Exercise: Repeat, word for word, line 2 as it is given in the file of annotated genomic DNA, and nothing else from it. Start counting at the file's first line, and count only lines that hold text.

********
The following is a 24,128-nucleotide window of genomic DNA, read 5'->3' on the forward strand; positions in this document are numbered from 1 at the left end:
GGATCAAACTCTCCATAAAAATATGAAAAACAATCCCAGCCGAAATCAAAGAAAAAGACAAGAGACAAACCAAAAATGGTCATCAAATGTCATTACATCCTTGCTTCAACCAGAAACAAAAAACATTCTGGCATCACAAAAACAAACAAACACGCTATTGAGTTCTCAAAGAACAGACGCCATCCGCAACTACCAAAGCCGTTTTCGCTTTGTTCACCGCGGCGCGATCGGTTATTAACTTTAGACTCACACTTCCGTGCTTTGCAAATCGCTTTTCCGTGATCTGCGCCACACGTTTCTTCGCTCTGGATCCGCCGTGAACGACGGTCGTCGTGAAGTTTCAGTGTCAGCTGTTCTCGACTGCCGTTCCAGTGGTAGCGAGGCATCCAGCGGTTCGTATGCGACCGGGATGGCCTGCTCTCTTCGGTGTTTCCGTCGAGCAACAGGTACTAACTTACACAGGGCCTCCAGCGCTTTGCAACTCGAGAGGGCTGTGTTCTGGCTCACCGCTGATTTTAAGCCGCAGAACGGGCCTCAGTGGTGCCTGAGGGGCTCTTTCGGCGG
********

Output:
GGATCAAACTCTCCATAAAAATATGAAAAACAATCCCAGCCGAAATCAAAGAAAAAGACAAGAGACAAACCAAAAATGGTCATCAAATGTCATTACATCCTTGCTTCAACCAGAAACAAAAAACATTCTGGCATCACAAAAACAAACAAACACGCTATTGAGTTCTCAAAGAACAGACGCCATCCGCAACTACCAAAGCCGTTTTCGCTTTGTTCACCGCGGCGCGATCGGTTATTAACTTTAGACTCACACTTCCGTGCTTTGCAAATCGCTTTTCCGTGATCTGCGCCACACGTTTCTTCGCTCTGGATCCGCCGTGAACGACGGTCGTCGTGAAGTTTCAGTGTCAGCTGTTCTCGACTGCCGTTCCAGTGGTAGCGAGGCATCCAGCGGTTCGTATGCGACCGGGATGGCCTGCTCTCTTCGGTGTTTCCGTCGAGCAACAGGTACTAACTTACACAGGGCCTCCAGCGCTTTGCAACTCGAGAGGGCTGTGTTCTGGCTCACCGCTGATTTTAAGCCGCAGAACGGGCCTCAGTGGTGCCTGAGGGGCTCTTTCGGCGG